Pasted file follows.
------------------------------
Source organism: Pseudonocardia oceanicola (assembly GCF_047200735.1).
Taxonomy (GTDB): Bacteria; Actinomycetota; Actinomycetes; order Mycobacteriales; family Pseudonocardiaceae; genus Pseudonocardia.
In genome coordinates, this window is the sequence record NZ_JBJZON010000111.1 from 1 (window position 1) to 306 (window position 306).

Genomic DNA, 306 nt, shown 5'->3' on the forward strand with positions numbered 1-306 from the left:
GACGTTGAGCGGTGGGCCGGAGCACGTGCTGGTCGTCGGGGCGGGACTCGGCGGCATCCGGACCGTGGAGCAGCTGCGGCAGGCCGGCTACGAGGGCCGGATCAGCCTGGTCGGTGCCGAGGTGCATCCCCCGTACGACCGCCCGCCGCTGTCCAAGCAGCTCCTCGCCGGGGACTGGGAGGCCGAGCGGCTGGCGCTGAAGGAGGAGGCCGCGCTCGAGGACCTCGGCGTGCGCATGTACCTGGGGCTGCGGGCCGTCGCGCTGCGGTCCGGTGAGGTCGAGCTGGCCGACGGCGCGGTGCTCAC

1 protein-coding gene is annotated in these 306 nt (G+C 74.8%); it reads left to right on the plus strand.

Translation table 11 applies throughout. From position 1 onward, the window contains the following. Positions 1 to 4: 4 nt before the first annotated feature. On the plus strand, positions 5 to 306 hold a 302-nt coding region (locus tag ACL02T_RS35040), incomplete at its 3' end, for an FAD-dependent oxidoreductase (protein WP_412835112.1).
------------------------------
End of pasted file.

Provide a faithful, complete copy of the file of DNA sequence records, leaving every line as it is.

Source organism: Pseudonocardia oceanicola (assembly GCF_047200735.1).
Taxonomy (GTDB): Bacteria; Actinomycetota; Actinomycetes; order Mycobacteriales; family Pseudonocardiaceae; genus Pseudonocardia.
In genome coordinates, this window is the sequence record NZ_JBJZON010000111.1 from 1 (window position 1) to 306 (window position 306).

Genomic DNA, 306 nt, shown 5'->3' on the forward strand with positions numbered 1-306 from the left:
GACGTTGAGCGGTGGGCCGGAGCACGTGCTGGTCGTCGGGGCGGGACTCGGCGGCATCCGGACCGTGGAGCAGCTGCGGCAGGCCGGCTACGAGGGCCGGATCAGCCTGGTCGGTGCCGAGGTGCATCCCCCGTACGACCGCCCGCCGCTGTCCAAGCAGCTCCTCGCCGGGGACTGGGAGGCCGAGCGGCTGGCGCTGAAGGAGGAGGCCGCGCTCGAGGACCTCGGCGTGCGCATGTACCTGGGGCTGCGGGCCGTCGCGCTGCGGTCCGGTGAGGTCGAGCTGGCCGACGGCGCGGTGCTCAC

1 protein-coding gene is annotated in these 306 nt (G+C 74.8%); it reads left to right on the plus strand.

Translation table 11 applies throughout. From position 1 onward, the window contains the following. Positions 1 to 4: 4 nt before the first annotated feature. On the plus strand, positions 5 to 306 hold a 302-nt coding region (locus tag ACL02T_RS35040), incomplete at its 3' end, for an FAD-dependent oxidoreductase (protein WP_412835112.1).